Practice is the key to anything you want to do well.
I’ve written about some of the lesser known or acknowledged aspects of preparedness over the last few months. Hopefully, it’s opened your eyes to a new understanding of what a prepared home looks like.
Preparedness is a lifestyle in itself that requires awareness and vigilance. It’s certainly something we have to choose to do on a regular basis. Practice is really the key to anything you want to do well. Piano, baseball, reading and writing. The newer the skill the more frequent the practice needs to be. The same goes for preparedness.
My husband’s old baseball coach used to say “Practice doesn’t make perfect, perfect practice makes perfect.” How you practice makes all the difference. Pay attention to the details and how you practice. These are the keys to a successful drill.
Look at how practices run in sports or with instruments. First, they teach the concept, then they demonstrate it, then the student tried it. The teacher then helps them fine tune their technique and gives other tips. Communication is two way. Would you say most fire drills follow this pattern? NO!
How to Have an Effective Drill
1) Review what to do at the beginning of the month and warn your family this month we will have an earthquake drill (other chosen disaster).
2) Always make them spontaneous! Let’s face it, disasters are certainly not planned and scheduled.
3) Vary when you have the drill. Don’t be afraid to be the lame parent who pulls a fire drill in the middle of the night. Disasters happen at all hours of the day and night.
4) Be realistic! After you’ve had a few drills, (when they’re complacent about them) begin to replicate the real situation – turn off the lights, make some noises, whatever you need to simulate the real thing.
Related Post: 25 Resources for Teaching Kids About Disasters
Obviously, you’re not going to be able to shake your house but you can shake the table they’re under. Take it a few at a time. Acclimate them slowly to the disaster. This is particularly important for kids with special needs. We don’t want them to be surprised by anything and not know what to do.
5) After the drill review how you did, and any changes that may need to be made to your plan. Talk about how they felt and what their concerns are. Now is a great time for a little family Q & A.
What to Practice
Don’t just drill for fires, have an earthquake, tornado, and evacuation drill. Helping kids to be aware of the possible disasters they could face is extremely important. Hopefully, you included your kids in doing research to find what the potential disasters are for your area. Simply having them help with any preparation is a vital way to prepare your kids.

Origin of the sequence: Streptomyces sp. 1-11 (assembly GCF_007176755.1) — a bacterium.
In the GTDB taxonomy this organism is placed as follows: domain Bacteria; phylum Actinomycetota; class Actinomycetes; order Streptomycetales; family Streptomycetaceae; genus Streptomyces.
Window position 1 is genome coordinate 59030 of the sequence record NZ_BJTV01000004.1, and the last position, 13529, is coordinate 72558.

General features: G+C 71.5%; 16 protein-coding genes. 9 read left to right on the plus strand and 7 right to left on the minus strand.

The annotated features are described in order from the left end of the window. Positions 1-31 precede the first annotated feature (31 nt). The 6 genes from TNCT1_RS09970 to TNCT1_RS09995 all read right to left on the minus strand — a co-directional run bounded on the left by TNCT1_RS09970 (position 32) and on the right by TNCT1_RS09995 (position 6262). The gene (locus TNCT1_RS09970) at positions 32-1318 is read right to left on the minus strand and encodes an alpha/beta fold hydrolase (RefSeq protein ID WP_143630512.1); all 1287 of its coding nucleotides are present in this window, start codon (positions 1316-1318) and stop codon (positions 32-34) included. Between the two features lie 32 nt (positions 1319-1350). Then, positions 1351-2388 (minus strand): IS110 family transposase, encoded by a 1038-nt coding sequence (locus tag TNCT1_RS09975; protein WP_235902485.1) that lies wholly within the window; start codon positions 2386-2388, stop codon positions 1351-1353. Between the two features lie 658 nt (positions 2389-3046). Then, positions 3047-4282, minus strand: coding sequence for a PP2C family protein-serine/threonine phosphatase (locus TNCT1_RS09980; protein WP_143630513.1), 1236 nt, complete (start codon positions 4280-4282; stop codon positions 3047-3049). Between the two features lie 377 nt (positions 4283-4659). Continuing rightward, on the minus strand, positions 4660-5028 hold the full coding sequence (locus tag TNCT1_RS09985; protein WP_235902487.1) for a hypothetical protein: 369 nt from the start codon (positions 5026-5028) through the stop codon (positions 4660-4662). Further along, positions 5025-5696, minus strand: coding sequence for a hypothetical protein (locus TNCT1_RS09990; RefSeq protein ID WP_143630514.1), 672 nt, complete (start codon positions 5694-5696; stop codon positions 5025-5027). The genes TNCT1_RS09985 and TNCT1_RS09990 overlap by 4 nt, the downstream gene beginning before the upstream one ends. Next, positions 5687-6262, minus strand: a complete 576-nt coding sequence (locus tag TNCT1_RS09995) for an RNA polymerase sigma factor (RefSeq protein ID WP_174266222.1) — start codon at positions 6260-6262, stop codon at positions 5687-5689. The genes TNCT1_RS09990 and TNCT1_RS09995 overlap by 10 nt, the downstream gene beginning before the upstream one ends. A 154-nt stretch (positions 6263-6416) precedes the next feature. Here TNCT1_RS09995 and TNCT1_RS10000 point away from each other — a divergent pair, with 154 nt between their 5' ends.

Do monthly drills and spontaneous safety spot checks. There are two options for earthquake safety – the triangle of life and the drop and cover method. I would encourage both as the drop and cover may not always be accessible. Make it a race, or game. Associate it with something pleasant not dreadful.
There are many ways to practice emergency preparedness with your children besides the usual drills, these include:
- Disaster weekend
- Pioneer Week
- Camping and backpacking
- Games and Family Home Evening
- Good Habits
- Taking classes together
- Going to preparedness events in your community like expos and fairs
- Having a neighborhood meeting like Map your Neighborhood
What do these have to do with practicing preparedness? Everything.
Each one prepares your family for a disaster, life after a disaster, and develops the skills needed to survive both. The goal with practicing isn’t to just remember what to do, but to be able to do so on reflex with little thought.
We also want them to know they have the ability to handle whatever gets thrown at them and come out on top.
Most importantly these prepare kids to understand what the disaster is, what it looks like, the effects of the disaster and how it will be after. We often focus on the temporal preparation and basic needs. All these are great, but resiliency is the greatest preparation we can give our kids.
Emotional and mental preparation is what makes the difference between survival and recovery. Our goal isn’t just to help our kids stay alive in a disaster but to have the skills and foundation to recover and heal from the disaster.
As in all things preparedness, include your kids in planning your drills and practice. Let them be in charge of some of the drills. Have them teach each other. Empowering them gives them greater confidence and allows what they have learned to sink in deeper. They will amaze you at what they know and can accomplish.